EN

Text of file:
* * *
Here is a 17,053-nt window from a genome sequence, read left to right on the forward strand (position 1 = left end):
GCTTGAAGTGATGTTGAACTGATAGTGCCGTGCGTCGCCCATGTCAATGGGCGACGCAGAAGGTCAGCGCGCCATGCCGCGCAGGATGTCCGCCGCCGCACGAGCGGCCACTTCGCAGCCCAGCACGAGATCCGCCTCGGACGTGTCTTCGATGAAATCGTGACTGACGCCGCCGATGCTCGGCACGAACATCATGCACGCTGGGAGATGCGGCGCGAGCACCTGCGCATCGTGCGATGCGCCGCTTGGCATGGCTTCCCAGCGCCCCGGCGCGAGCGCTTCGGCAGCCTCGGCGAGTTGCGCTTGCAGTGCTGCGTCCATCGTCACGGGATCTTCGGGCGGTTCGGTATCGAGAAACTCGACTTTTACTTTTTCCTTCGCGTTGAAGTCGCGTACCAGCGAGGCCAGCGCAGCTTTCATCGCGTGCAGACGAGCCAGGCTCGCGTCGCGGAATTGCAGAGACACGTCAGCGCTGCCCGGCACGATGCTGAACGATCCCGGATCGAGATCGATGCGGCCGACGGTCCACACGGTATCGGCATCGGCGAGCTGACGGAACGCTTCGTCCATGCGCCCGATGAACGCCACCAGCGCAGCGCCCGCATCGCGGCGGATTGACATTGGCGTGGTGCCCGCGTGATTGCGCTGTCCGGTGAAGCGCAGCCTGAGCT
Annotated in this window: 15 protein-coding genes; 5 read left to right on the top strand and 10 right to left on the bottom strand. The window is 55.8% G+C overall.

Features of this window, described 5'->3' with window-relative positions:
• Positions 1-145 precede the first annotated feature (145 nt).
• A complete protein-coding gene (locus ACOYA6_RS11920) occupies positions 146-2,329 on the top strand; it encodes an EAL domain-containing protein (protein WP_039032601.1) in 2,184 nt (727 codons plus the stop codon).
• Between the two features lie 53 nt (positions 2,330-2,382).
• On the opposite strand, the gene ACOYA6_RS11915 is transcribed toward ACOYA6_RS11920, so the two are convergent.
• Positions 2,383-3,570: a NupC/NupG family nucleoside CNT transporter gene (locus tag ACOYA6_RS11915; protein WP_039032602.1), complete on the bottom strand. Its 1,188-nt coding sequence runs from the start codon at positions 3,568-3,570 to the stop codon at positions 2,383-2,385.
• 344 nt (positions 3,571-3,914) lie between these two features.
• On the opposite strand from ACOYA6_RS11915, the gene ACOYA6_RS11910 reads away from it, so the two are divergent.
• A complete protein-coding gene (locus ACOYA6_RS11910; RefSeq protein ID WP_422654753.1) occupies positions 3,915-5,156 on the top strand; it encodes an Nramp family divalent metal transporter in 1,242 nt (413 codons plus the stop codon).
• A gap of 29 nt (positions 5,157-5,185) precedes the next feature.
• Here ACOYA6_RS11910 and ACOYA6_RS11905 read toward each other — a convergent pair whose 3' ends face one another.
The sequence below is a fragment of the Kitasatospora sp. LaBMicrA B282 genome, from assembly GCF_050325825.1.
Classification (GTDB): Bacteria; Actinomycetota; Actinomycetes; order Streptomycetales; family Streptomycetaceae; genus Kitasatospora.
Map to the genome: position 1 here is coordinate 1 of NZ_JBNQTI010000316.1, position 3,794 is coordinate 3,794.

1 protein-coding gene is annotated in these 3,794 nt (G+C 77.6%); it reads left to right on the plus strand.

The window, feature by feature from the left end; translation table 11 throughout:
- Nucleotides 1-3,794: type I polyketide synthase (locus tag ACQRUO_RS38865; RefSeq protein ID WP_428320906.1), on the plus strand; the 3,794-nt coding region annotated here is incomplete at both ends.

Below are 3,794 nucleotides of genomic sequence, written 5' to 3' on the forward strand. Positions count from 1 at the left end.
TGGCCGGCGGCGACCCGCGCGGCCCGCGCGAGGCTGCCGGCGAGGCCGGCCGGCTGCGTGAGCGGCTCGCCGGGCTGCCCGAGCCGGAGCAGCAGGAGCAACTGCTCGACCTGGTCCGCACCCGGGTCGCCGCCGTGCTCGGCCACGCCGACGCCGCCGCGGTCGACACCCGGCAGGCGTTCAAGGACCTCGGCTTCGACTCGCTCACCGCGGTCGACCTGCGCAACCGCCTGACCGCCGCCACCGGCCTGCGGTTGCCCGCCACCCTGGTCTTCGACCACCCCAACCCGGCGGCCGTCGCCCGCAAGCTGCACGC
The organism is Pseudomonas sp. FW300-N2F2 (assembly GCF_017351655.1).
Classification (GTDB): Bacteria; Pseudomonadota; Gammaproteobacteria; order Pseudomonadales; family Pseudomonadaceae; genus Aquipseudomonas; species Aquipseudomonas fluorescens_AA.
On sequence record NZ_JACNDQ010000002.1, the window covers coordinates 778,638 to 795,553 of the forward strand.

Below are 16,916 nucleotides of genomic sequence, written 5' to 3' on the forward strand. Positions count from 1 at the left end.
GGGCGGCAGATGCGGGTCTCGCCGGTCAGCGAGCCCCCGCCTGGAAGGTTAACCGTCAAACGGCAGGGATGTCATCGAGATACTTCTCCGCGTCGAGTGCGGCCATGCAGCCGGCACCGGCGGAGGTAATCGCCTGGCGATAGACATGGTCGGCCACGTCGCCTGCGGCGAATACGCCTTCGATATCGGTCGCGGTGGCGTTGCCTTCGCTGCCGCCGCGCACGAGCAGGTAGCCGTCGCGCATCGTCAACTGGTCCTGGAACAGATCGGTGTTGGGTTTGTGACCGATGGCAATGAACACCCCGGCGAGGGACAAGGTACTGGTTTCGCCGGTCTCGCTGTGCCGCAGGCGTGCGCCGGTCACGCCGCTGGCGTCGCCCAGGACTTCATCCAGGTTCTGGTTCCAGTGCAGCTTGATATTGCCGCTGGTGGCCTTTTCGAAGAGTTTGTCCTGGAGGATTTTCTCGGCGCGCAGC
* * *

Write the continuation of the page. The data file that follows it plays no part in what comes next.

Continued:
After several decades during which diagrams were neglected as a reliable source of mathematical knowledge, in recent years we have witnessed a revival of interest in the role of diagrams in mathematical cognition. In the paper, I consider how those investigations relate to the concept of spatial intuition and its role in mathematical cognition. It is argued that some characteristics of mathematical cognition that involve the use of diagrams are analogous with characteristics usually attributed to intuitive knowledge, above all the immediacy of access to the analyzed object that intuition is said to deliver. First of all, this is due to the special characteristics of diagrams, such as their structural similarity to the mathematical object represented and their ability to convey a lot of information. However, it is argued that the immediacy of mathematical cognition related to diagrams should not cancel the necessity to use concepts or reasoning, which are in fact indispensable in mathematical practice. Several other possible ways of using the concept of “intuition” are then indicated. One of them is connected with the common distinction between “intuition that” and “intuition of”. Visual “intuition that” is a mathematical belief that appears in us as a result of a visual contact with a diagram, and visual “intuition of” a mathematical object may appear when we have a tendency to visualize this object while thinking or reasoning with it (this may be the case with objects like a triangle, graph, lattice, as well as number line). Finally, it is stressed that many analyses of the use of diagrams and visualization in mathematics completely dispense with the use of the term “intuition”.